I know I have turned the * and tab into headers and had that work through a couple different workflows, but it doesn’t copy into Pages, Google Docs, nor Word well when I go that route.

I’m often starting an outline from a rough note (nearly all my notes start as markdown). Sometimes after a short while I will outline my notes in a mind map app, or OmniOutliner than round trip them using OPML from the other.

I like all the exporting MD from OO that I’m seeing shared out, now wondering about the other direction.


I’ll be honest, the developer replies in this forum have been really discouraging. There seem to be a lot of customers basically saying, “this is an important feature and would make my experience of this product better”. As far as I can see, the response has been to basically skirt those concerns and blame the fact that no single set of preferences exist for how they would be implemented.

I basically love the look and feel of your product. A direct export to markdown would make it much more useful for me, because I want to be able to get my rough outline (written in OO) into Ulysses and then fill it out there, with minimal rigmarole in export. The richtext and Docx exports are actually extremely useless to me, and the plaintext with tab indentation even more so. It seems like including a markdown export feature would be pretty simple, in the grand scheme of things—why not just believe your customers when they say this would be a desirable feature? The fact that people are resorting to pairing Hazel with Pandoc should tell you something about how much a simple export feature would help.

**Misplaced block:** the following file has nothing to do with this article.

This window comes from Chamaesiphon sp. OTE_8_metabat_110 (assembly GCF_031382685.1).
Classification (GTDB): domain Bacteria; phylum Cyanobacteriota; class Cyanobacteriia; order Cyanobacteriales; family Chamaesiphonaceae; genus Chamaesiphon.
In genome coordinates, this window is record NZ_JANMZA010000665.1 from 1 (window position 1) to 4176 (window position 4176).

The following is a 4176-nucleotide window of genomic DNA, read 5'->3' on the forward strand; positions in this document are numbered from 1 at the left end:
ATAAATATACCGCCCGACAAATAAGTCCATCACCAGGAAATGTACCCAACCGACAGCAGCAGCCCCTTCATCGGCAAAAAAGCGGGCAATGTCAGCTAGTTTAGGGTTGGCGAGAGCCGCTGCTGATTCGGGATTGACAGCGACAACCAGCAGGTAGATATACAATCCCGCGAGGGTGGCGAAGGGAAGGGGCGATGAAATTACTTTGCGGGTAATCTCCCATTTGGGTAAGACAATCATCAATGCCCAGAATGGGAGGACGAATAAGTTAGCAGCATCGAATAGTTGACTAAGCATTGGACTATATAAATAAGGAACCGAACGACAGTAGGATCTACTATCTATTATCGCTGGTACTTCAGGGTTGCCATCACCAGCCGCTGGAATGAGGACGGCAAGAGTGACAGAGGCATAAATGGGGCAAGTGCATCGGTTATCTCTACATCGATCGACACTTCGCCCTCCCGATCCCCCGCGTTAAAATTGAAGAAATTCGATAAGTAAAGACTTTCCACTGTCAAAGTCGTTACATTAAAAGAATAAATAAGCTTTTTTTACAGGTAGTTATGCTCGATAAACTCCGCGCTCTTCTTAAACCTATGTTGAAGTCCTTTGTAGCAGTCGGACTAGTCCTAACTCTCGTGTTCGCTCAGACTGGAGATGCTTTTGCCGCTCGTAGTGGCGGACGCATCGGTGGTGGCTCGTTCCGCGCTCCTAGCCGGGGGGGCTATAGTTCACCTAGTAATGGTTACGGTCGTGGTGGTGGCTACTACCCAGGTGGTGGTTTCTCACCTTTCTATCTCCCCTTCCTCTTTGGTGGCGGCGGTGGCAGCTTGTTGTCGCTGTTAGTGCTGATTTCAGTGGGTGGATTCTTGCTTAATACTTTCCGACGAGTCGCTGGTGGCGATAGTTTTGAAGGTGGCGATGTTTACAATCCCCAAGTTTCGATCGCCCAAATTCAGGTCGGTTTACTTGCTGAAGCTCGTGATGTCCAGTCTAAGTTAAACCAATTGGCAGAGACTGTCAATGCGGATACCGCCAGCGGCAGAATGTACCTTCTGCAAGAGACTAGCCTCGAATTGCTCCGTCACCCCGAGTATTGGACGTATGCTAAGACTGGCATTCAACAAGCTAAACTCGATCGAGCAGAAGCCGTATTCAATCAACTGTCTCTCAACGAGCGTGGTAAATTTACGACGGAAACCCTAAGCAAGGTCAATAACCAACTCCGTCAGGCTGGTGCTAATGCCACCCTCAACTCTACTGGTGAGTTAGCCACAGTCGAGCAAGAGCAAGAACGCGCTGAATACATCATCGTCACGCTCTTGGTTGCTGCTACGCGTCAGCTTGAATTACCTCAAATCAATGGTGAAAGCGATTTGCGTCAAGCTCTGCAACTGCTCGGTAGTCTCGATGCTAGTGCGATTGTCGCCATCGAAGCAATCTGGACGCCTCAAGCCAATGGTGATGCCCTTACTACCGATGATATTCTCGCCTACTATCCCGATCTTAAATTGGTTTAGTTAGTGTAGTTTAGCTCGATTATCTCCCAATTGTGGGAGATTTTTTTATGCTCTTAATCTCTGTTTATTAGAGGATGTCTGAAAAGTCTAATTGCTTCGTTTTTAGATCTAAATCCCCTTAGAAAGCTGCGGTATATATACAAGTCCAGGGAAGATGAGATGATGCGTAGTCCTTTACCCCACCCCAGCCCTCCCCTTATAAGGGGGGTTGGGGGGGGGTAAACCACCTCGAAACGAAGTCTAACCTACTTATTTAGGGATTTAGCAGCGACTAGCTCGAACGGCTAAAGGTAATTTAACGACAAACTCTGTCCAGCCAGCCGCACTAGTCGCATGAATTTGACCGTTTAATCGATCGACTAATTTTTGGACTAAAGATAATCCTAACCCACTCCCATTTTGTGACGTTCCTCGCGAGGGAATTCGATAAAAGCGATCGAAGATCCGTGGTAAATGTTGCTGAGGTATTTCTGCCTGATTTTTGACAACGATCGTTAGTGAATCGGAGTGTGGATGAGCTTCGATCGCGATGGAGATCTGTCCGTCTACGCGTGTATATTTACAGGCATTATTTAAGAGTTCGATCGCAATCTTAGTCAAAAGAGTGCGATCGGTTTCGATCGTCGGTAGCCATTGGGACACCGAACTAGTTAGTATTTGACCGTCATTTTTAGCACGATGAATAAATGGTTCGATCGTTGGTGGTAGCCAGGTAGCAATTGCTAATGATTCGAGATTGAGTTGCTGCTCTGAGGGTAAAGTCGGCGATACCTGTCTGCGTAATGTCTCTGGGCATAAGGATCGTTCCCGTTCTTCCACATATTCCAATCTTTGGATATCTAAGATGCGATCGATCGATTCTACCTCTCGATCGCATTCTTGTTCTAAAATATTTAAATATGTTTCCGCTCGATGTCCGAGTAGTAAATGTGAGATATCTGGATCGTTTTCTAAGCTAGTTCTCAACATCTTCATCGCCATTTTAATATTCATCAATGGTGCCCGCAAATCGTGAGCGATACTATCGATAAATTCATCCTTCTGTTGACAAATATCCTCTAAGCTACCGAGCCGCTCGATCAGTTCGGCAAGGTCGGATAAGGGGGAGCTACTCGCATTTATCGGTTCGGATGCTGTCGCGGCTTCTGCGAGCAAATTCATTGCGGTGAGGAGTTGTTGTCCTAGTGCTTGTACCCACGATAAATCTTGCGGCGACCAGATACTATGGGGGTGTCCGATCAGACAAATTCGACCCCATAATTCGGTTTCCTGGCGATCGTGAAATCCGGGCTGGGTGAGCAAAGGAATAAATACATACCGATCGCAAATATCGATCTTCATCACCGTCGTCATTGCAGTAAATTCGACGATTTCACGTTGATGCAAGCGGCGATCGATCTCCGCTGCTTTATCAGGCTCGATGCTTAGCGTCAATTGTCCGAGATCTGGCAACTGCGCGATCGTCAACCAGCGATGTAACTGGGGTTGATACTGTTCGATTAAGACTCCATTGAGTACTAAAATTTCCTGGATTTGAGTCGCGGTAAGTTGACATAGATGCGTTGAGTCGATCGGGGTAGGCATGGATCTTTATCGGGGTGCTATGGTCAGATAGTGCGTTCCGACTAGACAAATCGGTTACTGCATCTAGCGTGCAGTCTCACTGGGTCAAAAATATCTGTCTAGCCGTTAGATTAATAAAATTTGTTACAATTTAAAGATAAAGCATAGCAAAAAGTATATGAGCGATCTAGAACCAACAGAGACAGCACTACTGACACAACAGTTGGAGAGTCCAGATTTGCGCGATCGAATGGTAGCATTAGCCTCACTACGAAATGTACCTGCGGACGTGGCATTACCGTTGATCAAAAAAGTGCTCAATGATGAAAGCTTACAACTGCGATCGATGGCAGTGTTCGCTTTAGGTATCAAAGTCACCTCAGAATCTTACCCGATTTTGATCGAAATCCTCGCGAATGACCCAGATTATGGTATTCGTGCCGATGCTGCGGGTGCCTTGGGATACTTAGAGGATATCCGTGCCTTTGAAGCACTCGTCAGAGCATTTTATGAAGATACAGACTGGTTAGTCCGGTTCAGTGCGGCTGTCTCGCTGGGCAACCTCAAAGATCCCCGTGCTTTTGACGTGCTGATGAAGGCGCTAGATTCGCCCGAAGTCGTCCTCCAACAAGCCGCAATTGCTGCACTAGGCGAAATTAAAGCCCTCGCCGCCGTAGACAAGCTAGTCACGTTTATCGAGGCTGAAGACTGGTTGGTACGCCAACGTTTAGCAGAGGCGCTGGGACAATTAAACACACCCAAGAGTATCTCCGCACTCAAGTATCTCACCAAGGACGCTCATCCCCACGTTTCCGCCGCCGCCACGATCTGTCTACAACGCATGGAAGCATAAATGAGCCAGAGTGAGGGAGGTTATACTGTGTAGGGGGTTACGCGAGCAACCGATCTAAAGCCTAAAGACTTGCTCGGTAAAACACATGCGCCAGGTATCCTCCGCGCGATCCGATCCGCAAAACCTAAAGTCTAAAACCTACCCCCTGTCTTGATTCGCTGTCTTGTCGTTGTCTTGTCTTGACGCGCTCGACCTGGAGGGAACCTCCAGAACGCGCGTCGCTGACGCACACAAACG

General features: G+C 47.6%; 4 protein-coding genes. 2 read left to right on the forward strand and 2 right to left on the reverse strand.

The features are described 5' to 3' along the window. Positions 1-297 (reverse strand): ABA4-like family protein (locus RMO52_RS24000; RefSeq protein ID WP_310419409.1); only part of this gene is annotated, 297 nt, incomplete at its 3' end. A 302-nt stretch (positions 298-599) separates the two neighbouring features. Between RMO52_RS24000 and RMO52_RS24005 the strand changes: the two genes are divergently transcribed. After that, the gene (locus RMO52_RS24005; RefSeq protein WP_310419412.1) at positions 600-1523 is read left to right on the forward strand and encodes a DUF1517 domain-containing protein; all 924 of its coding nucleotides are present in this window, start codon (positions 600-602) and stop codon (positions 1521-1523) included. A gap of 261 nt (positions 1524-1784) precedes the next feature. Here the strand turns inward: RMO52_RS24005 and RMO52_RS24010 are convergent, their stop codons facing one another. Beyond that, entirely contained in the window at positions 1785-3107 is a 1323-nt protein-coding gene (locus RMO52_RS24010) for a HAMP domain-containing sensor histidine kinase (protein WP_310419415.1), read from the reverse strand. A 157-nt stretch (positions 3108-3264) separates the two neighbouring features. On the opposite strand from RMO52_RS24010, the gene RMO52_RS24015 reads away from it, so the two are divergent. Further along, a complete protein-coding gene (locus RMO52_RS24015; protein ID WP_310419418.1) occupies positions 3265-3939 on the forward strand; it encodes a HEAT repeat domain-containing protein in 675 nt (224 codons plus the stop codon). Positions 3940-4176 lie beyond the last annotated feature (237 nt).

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Just floating this as an idea:

Regarding markdown as simply an export format, one solution could be to provide a user mapping between OmniOutliner styles and markdown prefixes.

So I could define some OO styles as: